Karin Burns
Karin Burns, chief executive officer of San Diego Community Power on April 27, 2022. / Photo by MacKenzie Elmer

Our reporting relies on your support. Contribute today! 

Help us reach our goal of $250,000. The countdown is on!

As thousands of customers in five San Diego cities plus the county move to a public power agency, Voice of San Diego’s MacKenzie Elmer sat down with its new leader, Karin Burns, on her seventh day on the job.

The two unpack the challenges that lie ahead for San Diego Community Power like driving down rising energy costs, staying competitive with San Diego Gas and Electric and where to build new zero-carbon energy projects that get the region to 100 percent renewable energy by 2035. 

To that first point, which is top of mind for most San Diegans as they struggle to pay their ever-rising energy bills, Elmer asked: With your experience in the financing of clean energy and with San Diego Community Power fighting to keep rates lower than SDG&E, I wonder whether you have any innovative ideas in terms of trying to drive down rates?

“We are about to go into our strategic planning process so it’s a little too early to say,” Burns said. “We also want to invest back into communities. Affordable lower rates is one way but there’s also workforce development and training, energy efficiency, electrification — all of those lower energy use behind the meter. And I’m really excited about those kinds of programs.”

Read the Q&A here.

Baja California Through the Lens of La Jolla Photographer, Historian

LEATHER WORKER ©UCSD from the Journeys of Harry Crosby

Reporters covering the U.S.-Mexico border spend most of their time pursuing fast-changing events. It’s a world that Sandra Dibble knows all too well — she did it for more than 25 years. 

In the latest Border Report, Voice contributor Dibble writes that if you take a deeper look, and know where to drive, you’ll find another world, one that is made up of landscapes studded with boulders, rancheros, Spanish missions and indigenous murals that speak to a time when that border didn’t exist: the Baja California Peninsula. 

It’s a world captured in a new documentary, “The Journeys of Harry Crosby,” which explores the peninsula of Baja California through the lens of La Jolla historian and photographer Harry Crosby. Dibble spoke to the film’s director about the significance of Crosby’s photography and the history it captured.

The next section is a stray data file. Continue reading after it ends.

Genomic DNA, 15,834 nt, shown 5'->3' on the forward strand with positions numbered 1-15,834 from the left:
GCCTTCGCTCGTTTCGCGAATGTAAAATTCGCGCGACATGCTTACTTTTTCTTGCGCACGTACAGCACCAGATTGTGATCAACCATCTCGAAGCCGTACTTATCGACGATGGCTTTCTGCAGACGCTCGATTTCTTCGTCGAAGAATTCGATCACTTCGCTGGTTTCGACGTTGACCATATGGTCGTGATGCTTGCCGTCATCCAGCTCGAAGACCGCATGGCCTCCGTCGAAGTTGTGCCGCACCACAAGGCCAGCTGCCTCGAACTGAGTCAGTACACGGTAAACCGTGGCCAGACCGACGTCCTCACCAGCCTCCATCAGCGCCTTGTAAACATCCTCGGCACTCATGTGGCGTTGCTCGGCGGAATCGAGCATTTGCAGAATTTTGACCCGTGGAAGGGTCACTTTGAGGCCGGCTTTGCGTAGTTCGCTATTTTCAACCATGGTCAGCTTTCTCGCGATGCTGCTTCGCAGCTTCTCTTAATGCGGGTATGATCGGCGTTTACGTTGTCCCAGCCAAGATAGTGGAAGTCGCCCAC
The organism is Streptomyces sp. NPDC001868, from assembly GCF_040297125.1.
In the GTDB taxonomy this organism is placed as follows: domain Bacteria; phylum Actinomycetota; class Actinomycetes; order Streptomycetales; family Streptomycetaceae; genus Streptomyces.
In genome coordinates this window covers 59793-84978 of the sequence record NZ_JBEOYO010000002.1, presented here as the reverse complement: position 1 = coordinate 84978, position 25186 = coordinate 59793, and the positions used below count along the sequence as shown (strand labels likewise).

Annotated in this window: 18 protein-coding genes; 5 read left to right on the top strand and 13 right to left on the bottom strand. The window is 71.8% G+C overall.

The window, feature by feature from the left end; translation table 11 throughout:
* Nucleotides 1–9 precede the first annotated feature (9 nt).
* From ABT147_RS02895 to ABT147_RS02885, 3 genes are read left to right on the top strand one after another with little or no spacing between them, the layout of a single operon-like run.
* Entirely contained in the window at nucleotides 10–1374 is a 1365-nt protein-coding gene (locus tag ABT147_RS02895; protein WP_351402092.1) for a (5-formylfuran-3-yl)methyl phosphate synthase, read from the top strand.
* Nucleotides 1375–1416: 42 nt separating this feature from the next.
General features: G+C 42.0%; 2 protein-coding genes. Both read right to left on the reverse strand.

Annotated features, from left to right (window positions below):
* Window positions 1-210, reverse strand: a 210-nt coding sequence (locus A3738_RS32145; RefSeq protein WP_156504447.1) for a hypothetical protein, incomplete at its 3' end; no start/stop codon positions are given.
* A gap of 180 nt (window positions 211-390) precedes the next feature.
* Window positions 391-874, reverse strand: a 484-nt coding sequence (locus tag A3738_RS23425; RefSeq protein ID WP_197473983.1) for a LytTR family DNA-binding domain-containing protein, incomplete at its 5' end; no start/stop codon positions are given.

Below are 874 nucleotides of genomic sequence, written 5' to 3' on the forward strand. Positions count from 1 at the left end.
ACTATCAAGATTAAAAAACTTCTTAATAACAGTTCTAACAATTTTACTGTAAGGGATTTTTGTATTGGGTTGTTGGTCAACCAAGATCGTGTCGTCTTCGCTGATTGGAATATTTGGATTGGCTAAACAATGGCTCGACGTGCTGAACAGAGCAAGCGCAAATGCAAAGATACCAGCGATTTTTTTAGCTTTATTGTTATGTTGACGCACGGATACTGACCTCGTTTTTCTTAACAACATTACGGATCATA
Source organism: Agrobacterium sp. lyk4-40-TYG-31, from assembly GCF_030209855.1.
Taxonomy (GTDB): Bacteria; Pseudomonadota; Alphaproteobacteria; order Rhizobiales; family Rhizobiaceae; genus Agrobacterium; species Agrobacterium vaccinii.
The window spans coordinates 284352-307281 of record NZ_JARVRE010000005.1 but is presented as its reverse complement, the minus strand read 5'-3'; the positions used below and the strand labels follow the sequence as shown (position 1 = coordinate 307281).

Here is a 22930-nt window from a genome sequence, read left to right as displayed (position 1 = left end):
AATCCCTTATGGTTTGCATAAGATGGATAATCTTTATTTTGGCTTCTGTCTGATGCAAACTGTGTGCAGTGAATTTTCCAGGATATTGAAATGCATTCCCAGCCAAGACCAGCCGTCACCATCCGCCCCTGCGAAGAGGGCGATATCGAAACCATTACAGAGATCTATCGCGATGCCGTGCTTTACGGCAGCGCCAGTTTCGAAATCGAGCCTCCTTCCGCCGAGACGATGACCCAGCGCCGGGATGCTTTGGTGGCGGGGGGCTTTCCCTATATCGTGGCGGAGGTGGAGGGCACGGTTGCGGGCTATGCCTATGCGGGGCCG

Read more about the documentary here. 

Most San Diego Child Care Centers Are Losing Money 

A recent survey of 900 San Diego child care providers found that most of them are facing serious financial issues, reports KPBS.

The study, conducted by the Nonprofit Institute at the University of San Diego on behalf of The San Diego Foundation, found that 78 percent of San Diego child care centers are either losing money or just breaking even.

The average annual cost for one infant in a child care center is more than $19,000 a year, while care for one infant and one preschooler costs more than $33,000 annually. Families with one infant and one preschooler spend an average of 40 percent of their income on child care, according to the report.

But high costs aren’t the only problem. Voice previously reported that open spots at child care centers are becoming increasingly difficult to come by.

Before the pandemic, San Diego only had enough licensed care to serve about 40 percent of working parents. The county has lost 10 percent of those since then, according to the YMCA of San Diego County.

Kim McDougal, the executive director of the YMCA Childcare Resource Service, told KPBS that without more federal and state funding, along with more policy solutions, the situation is only going to get worse.

In Other News

  • The San Diego County Bar Association released its voters guide for the seven candidates vying for three San Diego Superior Court judicial seats. It ranks candidates on a scale from exceptionally qualified to lacking qualifications or unable to evaluate. 
  • San Diego County lawyers are seeking to void an $85 million jury award to the family of a man who died after being restrained by sheriff’s deputies in 2015, or get a new trial. In two separate motions filed last month, county lawyers said the jury’s verdict was “incurably infected with error” and that the trial was riddled with rulings that hurt the county’s case. (Union-Tribune)
  • The San Diego Humane Society is partnering with the Centers for Disease Control and Prevention to allow Ukrainian refugees crossing the U.S.-Mexico border to bring their pets with them. The Humane Society transported the first dog from Ukraine over the weekend at the San Ysidro Port of Entry. (Union-Tribune)
  • A SuperLotto Plus ticket worth $38 million was sold at a San Diego 7-Eleven store last week. The ticket, sold in Hillcrest, had all six of the winning numbers. The odds of matching all five numbers and the Mega number is 1 in 41,416,353, according to the California Lottery. (ABC 10)

This Morning Report was written by MacKenzie Elmer, Tigist Layne and Andrea Lopez-Villafaña. It was edited by Megan Wood.

Leave a comment

Your email address will not be published. Required fields are marked *

This site uses Akismet to reduce spam. Learn how your comment data is processed.